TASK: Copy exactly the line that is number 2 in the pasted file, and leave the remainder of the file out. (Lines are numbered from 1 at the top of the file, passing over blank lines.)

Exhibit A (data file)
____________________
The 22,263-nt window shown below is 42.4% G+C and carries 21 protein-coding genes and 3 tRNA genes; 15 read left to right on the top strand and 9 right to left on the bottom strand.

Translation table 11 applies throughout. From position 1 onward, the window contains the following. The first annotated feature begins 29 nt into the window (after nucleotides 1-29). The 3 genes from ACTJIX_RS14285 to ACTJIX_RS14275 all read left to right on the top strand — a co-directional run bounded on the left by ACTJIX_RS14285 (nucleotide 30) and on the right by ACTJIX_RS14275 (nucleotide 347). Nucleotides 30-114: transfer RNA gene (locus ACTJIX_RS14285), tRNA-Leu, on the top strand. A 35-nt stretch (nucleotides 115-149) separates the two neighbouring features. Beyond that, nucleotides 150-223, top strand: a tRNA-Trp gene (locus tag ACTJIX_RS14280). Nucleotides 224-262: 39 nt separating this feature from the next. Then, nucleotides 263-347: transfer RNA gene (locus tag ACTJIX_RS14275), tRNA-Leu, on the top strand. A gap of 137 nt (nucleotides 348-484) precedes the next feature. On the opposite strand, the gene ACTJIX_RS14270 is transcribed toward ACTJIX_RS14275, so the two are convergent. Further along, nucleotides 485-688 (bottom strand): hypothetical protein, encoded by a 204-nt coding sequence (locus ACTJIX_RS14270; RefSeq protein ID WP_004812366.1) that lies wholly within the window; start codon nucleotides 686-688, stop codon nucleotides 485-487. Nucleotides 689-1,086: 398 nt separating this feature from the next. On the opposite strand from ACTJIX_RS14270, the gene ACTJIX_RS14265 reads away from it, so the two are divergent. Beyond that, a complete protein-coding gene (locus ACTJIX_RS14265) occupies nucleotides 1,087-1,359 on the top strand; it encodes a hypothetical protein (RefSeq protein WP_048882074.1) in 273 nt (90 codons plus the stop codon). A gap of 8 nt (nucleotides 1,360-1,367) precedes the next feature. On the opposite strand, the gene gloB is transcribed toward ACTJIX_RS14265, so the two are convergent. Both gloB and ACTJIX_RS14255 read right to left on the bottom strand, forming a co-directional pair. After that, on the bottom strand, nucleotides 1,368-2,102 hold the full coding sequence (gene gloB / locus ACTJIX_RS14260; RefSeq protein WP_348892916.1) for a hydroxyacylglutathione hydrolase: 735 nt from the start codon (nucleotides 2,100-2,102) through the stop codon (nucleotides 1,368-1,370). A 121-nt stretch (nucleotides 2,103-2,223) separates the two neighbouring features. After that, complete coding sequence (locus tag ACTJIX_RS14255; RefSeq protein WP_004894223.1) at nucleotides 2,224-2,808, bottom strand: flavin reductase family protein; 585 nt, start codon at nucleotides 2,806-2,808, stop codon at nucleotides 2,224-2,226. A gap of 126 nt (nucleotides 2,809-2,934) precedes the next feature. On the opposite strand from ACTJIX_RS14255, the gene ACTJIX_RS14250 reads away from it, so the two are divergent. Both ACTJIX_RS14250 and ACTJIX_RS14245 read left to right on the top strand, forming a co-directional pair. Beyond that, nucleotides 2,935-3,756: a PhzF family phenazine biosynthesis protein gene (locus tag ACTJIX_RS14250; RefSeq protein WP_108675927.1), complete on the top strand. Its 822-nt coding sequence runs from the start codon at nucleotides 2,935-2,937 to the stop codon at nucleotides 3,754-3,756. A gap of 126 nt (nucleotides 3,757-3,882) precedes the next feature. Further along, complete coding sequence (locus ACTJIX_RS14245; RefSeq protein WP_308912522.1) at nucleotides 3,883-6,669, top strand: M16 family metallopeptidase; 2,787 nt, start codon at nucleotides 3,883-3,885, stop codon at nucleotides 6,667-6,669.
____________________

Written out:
Translation table 11 applies throughout. From position 1 onward, the window contains the following. The first annotated feature begins 29 nt into the window (after nucleotides 1-29). The 3 genes from ACTJIX_RS14285 to ACTJIX_RS14275 all read left to right on the top strand — a co-directional run bounded on the left by ACTJIX_RS14285 (nucleotide 30) and on the right by ACTJIX_RS14275 (nucleotide 347). Nucleotides 30-114: transfer RNA gene (locus ACTJIX_RS14285), tRNA-Leu, on the top strand. A 35-nt stretch (nucleotides 115-149) separates the two neighbouring features. Beyond that, nucleotides 150-223, top strand: a tRNA-Trp gene (locus tag ACTJIX_RS14280). Nucleotides 224-262: 39 nt separating this feature from the next. Then, nucleotides 263-347: transfer RNA gene (locus tag ACTJIX_RS14275), tRNA-Leu, on the top strand. A gap of 137 nt (nucleotides 348-484) precedes the next feature. On the opposite strand, the gene ACTJIX_RS14270 is transcribed toward ACTJIX_RS14275, so the two are convergent. Further along, nucleotides 485-688 (bottom strand): hypothetical protein, encoded by a 204-nt coding sequence (locus ACTJIX_RS14270; RefSeq protein ID WP_004812366.1) that lies wholly within the window; start codon nucleotides 686-688, stop codon nucleotides 485-487. Nucleotides 689-1,086: 398 nt separating this feature from the next. On the opposite strand from ACTJIX_RS14270, the gene ACTJIX_RS14265 reads away from it, so the two are divergent. Beyond that, a complete protein-coding gene (locus ACTJIX_RS14265) occupies nucleotides 1,087-1,359 on the top strand; it encodes a hypothetical protein (RefSeq protein WP_048882074.1) in 273 nt (90 codons plus the stop codon). A gap of 8 nt (nucleotides 1,360-1,367) precedes the next feature. On the opposite strand, the gene gloB is transcribed toward ACTJIX_RS14265, so the two are convergent. Both gloB and ACTJIX_RS14255 read right to left on the bottom strand, forming a co-directional pair. After that, on the bottom strand, nucleotides 1,368-2,102 hold the full coding sequence (gene gloB / locus ACTJIX_RS14260; RefSeq protein WP_348892916.1) for a hydroxyacylglutathione hydrolase: 735 nt from the start codon (nucleotides 2,100-2,102) through the stop codon (nucleotides 1,368-1,370). A 121-nt stretch (nucleotides 2,103-2,223) separates the two neighbouring features. After that, complete coding sequence (locus tag ACTJIX_RS14255; RefSeq protein WP_004894223.1) at nucleotides 2,224-2,808, bottom strand: flavin reductase family protein; 585 nt, start codon at nucleotides 2,806-2,808, stop codon at nucleotides 2,224-2,226. A gap of 126 nt (nucleotides 2,809-2,934) precedes the next feature. On the opposite strand from ACTJIX_RS14255, the gene ACTJIX_RS14250 reads away from it, so the two are divergent. Both ACTJIX_RS14250 and ACTJIX_RS14245 read left to right on the top strand, forming a co-directional pair. Beyond that, nucleotides 2,935-3,756: a PhzF family phenazine biosynthesis protein gene (locus tag ACTJIX_RS14250; RefSeq protein WP_108675927.1), complete on the top strand. Its 822-nt coding sequence runs from the start codon at nucleotides 2,935-2,937 to the stop codon at nucleotides 3,754-3,756. A gap of 126 nt (nucleotides 3,757-3,882) precedes the next feature. Further along, complete coding sequence (locus ACTJIX_RS14245; RefSeq protein WP_308912522.1) at nucleotides 3,883-6,669, top strand: M16 family metallopeptidase; 2,787 nt, start codon at nucleotides 3,883-3,885, stop codon at nucleotides 6,667-6,669.